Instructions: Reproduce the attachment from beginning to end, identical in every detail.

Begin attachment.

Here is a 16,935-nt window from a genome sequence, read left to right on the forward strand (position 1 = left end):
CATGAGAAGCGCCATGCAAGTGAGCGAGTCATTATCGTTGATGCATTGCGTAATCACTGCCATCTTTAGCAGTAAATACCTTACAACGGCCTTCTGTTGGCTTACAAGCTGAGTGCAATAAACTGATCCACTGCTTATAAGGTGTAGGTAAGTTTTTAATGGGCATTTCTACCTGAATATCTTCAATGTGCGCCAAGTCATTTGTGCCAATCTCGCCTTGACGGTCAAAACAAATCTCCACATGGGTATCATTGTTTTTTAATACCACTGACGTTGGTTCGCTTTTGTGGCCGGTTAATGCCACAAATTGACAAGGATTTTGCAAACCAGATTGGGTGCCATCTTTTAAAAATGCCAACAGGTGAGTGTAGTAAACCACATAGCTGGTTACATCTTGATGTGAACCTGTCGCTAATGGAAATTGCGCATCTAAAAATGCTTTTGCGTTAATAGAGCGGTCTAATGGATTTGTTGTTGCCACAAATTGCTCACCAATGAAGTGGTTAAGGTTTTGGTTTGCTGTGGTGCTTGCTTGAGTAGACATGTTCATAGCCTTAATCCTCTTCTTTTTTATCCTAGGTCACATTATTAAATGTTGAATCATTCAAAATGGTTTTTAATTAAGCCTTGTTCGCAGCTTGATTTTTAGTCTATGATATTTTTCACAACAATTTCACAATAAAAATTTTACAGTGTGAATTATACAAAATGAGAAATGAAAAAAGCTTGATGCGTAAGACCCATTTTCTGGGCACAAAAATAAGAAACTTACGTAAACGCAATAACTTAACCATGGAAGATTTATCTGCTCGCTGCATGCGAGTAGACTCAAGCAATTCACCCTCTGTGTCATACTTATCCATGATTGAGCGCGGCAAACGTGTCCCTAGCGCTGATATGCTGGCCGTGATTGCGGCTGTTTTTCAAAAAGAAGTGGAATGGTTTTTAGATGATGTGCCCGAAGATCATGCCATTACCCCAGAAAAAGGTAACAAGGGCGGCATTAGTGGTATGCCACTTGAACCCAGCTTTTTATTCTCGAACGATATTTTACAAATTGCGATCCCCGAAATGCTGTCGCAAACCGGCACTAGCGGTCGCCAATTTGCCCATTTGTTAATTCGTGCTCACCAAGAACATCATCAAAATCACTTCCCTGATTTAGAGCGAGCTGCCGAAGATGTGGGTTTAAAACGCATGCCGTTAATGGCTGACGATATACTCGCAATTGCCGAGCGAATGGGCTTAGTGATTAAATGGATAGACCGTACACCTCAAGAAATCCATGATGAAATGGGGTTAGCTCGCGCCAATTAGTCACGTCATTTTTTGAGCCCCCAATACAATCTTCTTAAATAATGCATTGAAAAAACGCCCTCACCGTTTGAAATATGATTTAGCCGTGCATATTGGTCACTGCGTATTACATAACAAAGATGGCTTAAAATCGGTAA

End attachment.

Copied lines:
Here is a 16,935-nt window from a genome sequence, read left to right on the forward strand (position 1 = left end):
CATGAGAAGCGCCATGCAAGTGAGCGAGTCATTATCGTTGATGCATTGCGTAATCACTGCCATCTTTAGCAGTAAATACCTTACAACGGCCTTCTGTTGGCTTACAAGCTGAGTGCAATAAACTGATCCACTGCTTATAAGGTGTAGGTAAGTTTTTAATGGGCATTTCTACCTGAATATCTTCAATGTGCGCCAAGTCATTTGTGCCAATCTCGCCTTGACGGTCAAAACAAATCTCCACATGGGTATCATTGTTTTTTAATACCACTGACGTTGGTTCGCTTTTGTGGCCGGTTAATGCCACAAATTGACAAGGATTTTGCAAACCAGATTGGGTGCCATCTTTTAAAAATGCCAACAGGTGAGTGTAGTAAACCACATAGCTGGTTACATCTTGATGTGAACCTGTCGCTAATGGAAATTGCGCATCTAAAAATGCTTTTGCGTTAATAGAGCGGTCTAATGGATTTGTTGTTGCCACAAATTGCTCACCAATGAAGTGGTTAAGGTTTTGGTTTGCTGTGGTGCTTGCTTGAGTAGACATGTTCATAGCCTTAATCCTCTTCTTTTTTATCCTAGGTCACATTATTAAATGTTGAATCATTCAAAATGGTTTTTAATTAAGCCTTGTTCGCAGCTTGATTTTTAGTCTATGATATTTTTCACAACAATTTCACAATAAAAATTTTACAGTGTGAATTATACAAAATGAGAAATGAAAAAAGCTTGATGCGTAAGACCCATTTTCTGGGCACAAAAATAAGAAACTTACGTAAACGCAATAACTTAACCATGGAAGATTTATCTGCTCGCTGCATGCGAGTAGACTCAAGCAATTCACCCTCTGTGTCATACTTATCCATGATTGAGCGCGGCAAACGTGTCCCTAGCGCTGATATGCTGGCCGTGATTGCGGCTGTTTTTCAAAAAGAAGTGGAATGGTTTTTAGATGATGTGCCCGAAGATCATGCCATTACCCCAGAAAAAGGTAACAAGGGCGGCATTAGTGGTATGCCACTTGAACCCAGCTTTTTATTCTCGAACGATATTTTACAAATTGCGATCCCCGAAATGCTGTCGCAAACCGGCACTAGCGGTCGCCAATTTGCCCATTTGTTAATTCGTGCTCACCAAGAACATCATCAAAATCACTTCCCTGATTTAGAGCGAGCTGCCGAAGATGTGGGTTTAAAACGCATGCCGTTAATGGCTGACGATATACTCGCAATTGCCGAGCGAATGGGCTTAGTGATTAAATGGATAGACCGTACACCTCAAGAAATCCATGATGAAATGGGGTTAGCTCGCGCCAATTAGTCACGTCATTTTTTGAGCCCCCAATACAATCTTCTTAAATAATGCATTGAAAAAACGCCCTCACCGTTTGAAATATGATTTAGCCGTGCATATTGGTCACTGCGTATTACATAACAAAGATGGCTTAAAATCGGTAA